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Banjo gets the finger

January 23, 2013

It started well. A walk across the beautiful snow fields of Sussex was cold, fresh but uplifting (except for the presence of Banjo, the cocked up cocker) but by lunchtime it was raining, a very depressing scenario on almost any occasion, but doubly so as it means the walks on the downs in the crisp snow have finished for the time being. I have an aversion to mud, so the bike will be probably be back out today. This picture will probably be the last from the winter wonderland.


Even the snowman puts a finger up to Banjo

A meeting later in the evening with a member of local band Hakuna Pesa, literally “no money” in Swahili, took place with the idea of my trying to make them some money. It seems that the band donate most of their income to a charity supporting kids in Kenya. I see my potential role of helping them to increase their income and thus the income to the charity, and perhaps as a side effect a little income to cover my swingeing expenses. How they send the money to Kenya was also discussed and regular readers will know that the services of Currencies Direct and how they can help would have been a recurring theme.

That Nice Lady Decorator declined to join me in the White Hart as “all I was going to talk about was music business crap” and to be fair she had a point, although we did briefly talk about foreign exchange crap as well.

There will be a great deal more talking music business crap in the coming week as MIDEM, the annual music industry convention, takes place in Cannes. It is perhaps apt that the best known band appearing this year is reputed to be Madness, perhaps a fitting narrative to illustrate loads of veteran music industry moguls sitting down eating and drinking and complaining that the business is not what it was. I shall be there to commiserate with my fellow old gits. It is perhaps ironic that the first formal meeting in my diary is with a company specialising in vinyl releases. Very modern.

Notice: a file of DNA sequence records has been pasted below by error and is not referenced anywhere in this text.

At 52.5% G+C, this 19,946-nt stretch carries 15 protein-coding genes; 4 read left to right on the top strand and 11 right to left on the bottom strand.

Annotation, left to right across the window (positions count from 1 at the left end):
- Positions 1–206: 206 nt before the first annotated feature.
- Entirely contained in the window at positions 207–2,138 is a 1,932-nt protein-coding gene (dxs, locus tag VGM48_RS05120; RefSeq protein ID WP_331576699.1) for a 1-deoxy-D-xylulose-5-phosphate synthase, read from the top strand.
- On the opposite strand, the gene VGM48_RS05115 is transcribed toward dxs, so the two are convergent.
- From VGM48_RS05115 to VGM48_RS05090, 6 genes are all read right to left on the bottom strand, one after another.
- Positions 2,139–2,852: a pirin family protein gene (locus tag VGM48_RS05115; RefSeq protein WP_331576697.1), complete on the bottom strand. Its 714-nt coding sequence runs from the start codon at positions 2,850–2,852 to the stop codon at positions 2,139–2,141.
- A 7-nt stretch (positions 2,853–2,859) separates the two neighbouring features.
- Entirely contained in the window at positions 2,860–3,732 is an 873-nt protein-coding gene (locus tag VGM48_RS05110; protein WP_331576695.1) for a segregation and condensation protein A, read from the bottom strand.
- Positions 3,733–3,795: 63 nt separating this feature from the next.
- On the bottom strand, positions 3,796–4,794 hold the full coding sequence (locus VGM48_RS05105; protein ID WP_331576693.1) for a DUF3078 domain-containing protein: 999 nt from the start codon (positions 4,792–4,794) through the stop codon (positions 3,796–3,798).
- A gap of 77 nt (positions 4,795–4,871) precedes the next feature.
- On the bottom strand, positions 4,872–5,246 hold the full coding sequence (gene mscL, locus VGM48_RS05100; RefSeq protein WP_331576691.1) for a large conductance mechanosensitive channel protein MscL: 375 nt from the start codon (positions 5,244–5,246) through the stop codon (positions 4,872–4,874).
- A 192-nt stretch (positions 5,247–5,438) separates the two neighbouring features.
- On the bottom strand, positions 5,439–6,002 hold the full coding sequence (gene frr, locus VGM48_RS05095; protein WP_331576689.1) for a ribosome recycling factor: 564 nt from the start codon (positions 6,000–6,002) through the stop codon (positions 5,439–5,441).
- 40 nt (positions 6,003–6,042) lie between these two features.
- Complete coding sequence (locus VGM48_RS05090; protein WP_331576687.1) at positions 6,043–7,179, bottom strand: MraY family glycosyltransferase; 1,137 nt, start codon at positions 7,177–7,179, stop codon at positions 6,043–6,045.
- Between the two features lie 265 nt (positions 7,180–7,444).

The fast approaching  prospect of a visit back to my spiritual homeland, the south of France, for a few days on Friday is very welcome. I have not been in Valbonne for months and am hoping to see most of the usual suspects and to have a drink in the web, our outside bar, which I can see from regular photographs on Peachy Butterfield’s Facebook page  has been in constant use. I am prepared to forego proper beer for a few days and take on whatever viticultural bargain that Peachy has discovered. Last time it was a particularly abrasive Cote du Rhone which he gleefully told me he had picked up for 1.39 euros a bottle. Yes, that means be bought considerably more than one. However on a short-term basis I will grin and bear it.

So what better way to celebrate a home-coming to the gastronomic centre of the earth than to sit down on the  first evening and eat haggis. Burns Night is nearly upon us, and secreted about our luggage will be several of them (haggae? Is that the plural of haggis? Surely it is not haggisses?) ready for a celebration chez Roly and Poly Bufton on Friday night.

I have been asked in the past why I have a kilt and the reason is because I can. For some reason never fully explained to me, the France family name has the right to wear the Stewart tartan and, given the peculiar uninhibited underwear conventions that (may) exist when wearing this traditional garb, there can be certain advantages. In my younger days those advantages tended to manifest themselves in a curious need by ladies present to know if it were true. Nowadays the benefits tend to be limited to having one less garment to deal with when having a pee.

Chris France

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